Sruti, April 2017
The exodus begins. Come March-April, and Carnatic musicians travel en masse to North America to take part in festivals galore there. Those programmes have become an essential part of the Carnatic music and Indian classical dance calendar. Without support from the diaspora, these arts will find it relatively difficult to flourish in these times of intense competition from a plethora of entertainment options and diminishing attention spans. The sabhas of North America, established by Indians who left these shores during the last century and nurtured by succeeding generations of NRIs, have done an enormous service, especially to Carnatic music, by inviting our artists year after year to perform in that continent. The global financial recession some years ago threatened to reduce the involvement of Indian émigrés there in the promotion of Carnatic music, but that turned out to be a false alarm. While the floods and a cyclone that devastated Chennai over the last two years have certainly affected the number of NRI visitors to the December season to some extent, there is no visible decline in either the music on offer in India or the interest in festivals endemic to the US at this time of the year.
There is much to celebrate in the way US Indians have embraced Carnatic music (and Indian classical dance). They tend to benefit from some excellent teaching by teachers and institutions that have sprung roots there, and also from gurus visiting from India and teaching via Skype. Add to this the tremendous encouragement of their parents who are keen on providing their very American offspring with strong linkages to their original culture, and their own commitment and industry, and you have an explosive mix. The result is the emergence of some outstanding talent in the diaspora that can challenge the best of our domestic products, even if there may be dilution of standards here and there.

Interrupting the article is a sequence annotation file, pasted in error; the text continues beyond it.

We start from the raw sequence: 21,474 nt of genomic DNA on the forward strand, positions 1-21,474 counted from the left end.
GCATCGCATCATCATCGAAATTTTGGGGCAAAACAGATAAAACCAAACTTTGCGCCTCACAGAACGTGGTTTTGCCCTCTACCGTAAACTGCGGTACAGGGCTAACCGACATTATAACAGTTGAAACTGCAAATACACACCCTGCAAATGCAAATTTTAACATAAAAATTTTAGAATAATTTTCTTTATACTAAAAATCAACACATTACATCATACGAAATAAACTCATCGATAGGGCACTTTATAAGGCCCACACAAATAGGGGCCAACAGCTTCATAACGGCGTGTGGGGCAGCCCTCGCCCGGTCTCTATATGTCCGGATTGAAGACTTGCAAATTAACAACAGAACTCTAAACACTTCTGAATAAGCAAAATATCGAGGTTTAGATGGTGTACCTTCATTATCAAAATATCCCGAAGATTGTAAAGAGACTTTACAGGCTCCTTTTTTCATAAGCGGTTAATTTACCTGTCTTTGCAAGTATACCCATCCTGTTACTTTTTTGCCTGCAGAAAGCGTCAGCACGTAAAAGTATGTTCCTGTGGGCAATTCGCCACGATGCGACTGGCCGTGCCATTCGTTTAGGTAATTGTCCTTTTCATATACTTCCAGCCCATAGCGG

The problem with most of the Carnatic music festivals in the US is that they tend to be replicas of typical Mylapore kutcheris and vizhas, even our own reality shows transplanted abroad. How much of an effort has been made and how difficult it is to attract Westerners to take a serious interest in our music is not something we know, but the overall impact of all these decades of hard work has been one of cultural ghettoisation, to go by the accounts of regular visitors.
Be that as it may, the Cleveland Tyagaraja Aradhana will enter its 40th year soon after this issue of Sruti is out. V.V. Sundaram and his indefatigable band of volunteers have not only conducted kutcheris and thematic productions of music and dance, they have also added a valuable dimension to dissemination of the arts through their Sustaining Sampradaya movement. Through it, they regularly make available the accumulated wisdom and expertise of some very senior and accomplished vidwans and vidushis for the edification of the bright young talent in the US. Hearty congratulations and warm good wishes from all of us at Sruti.
Sruti will be present at the San Diego and Cleveland festivals of music in March-April. We hope our presence will encourage music, dance and theatre enthusiasts to join the Sruti fold and expand our community of sahridayas.